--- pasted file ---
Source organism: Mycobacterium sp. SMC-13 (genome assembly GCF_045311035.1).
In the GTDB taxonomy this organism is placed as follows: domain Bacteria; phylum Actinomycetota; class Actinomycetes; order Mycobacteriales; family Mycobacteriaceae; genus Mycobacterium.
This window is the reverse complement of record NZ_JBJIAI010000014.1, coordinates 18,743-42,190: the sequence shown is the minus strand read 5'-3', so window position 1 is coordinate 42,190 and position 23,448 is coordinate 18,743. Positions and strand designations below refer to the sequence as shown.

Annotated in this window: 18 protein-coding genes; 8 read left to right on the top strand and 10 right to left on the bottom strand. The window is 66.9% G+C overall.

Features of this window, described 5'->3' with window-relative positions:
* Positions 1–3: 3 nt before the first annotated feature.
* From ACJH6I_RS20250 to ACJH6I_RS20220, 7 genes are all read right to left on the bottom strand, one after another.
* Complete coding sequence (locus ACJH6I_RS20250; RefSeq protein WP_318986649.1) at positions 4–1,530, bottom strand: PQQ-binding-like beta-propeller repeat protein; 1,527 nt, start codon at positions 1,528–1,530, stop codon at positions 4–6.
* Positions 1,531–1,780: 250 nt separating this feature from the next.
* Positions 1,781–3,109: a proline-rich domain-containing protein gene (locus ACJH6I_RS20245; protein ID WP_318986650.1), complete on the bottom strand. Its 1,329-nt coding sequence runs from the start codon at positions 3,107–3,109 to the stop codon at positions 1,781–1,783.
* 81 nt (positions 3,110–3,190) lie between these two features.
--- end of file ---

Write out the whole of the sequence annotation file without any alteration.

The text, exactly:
Source organism: Mycobacterium sp. SMC-13 (genome assembly GCF_045311035.1).
In the GTDB taxonomy this organism is placed as follows: domain Bacteria; phylum Actinomycetota; class Actinomycetes; order Mycobacteriales; family Mycobacteriaceae; genus Mycobacterium.
This window is the reverse complement of record NZ_JBJIAI010000014.1, coordinates 18,743-42,190: the sequence shown is the minus strand read 5'-3', so window position 1 is coordinate 42,190 and position 23,448 is coordinate 18,743. Positions and strand designations below refer to the sequence as shown.

Annotated in this window: 18 protein-coding genes; 8 read left to right on the top strand and 10 right to left on the bottom strand. The window is 66.9% G+C overall.

Features of this window, described 5'->3' with window-relative positions:
* Positions 1–3: 3 nt before the first annotated feature.
* From ACJH6I_RS20250 to ACJH6I_RS20220, 7 genes are all read right to left on the bottom strand, one after another.
* Complete coding sequence (locus ACJH6I_RS20250; RefSeq protein WP_318986649.1) at positions 4–1,530, bottom strand: PQQ-binding-like beta-propeller repeat protein; 1,527 nt, start codon at positions 1,528–1,530, stop codon at positions 4–6.
* Positions 1,531–1,780: 250 nt separating this feature from the next.
* Positions 1,781–3,109: a proline-rich domain-containing protein gene (locus ACJH6I_RS20245; protein ID WP_318986650.1), complete on the bottom strand. Its 1,329-nt coding sequence runs from the start codon at positions 3,107–3,109 to the stop codon at positions 1,781–1,783.
* 81 nt (positions 3,110–3,190) lie between these two features.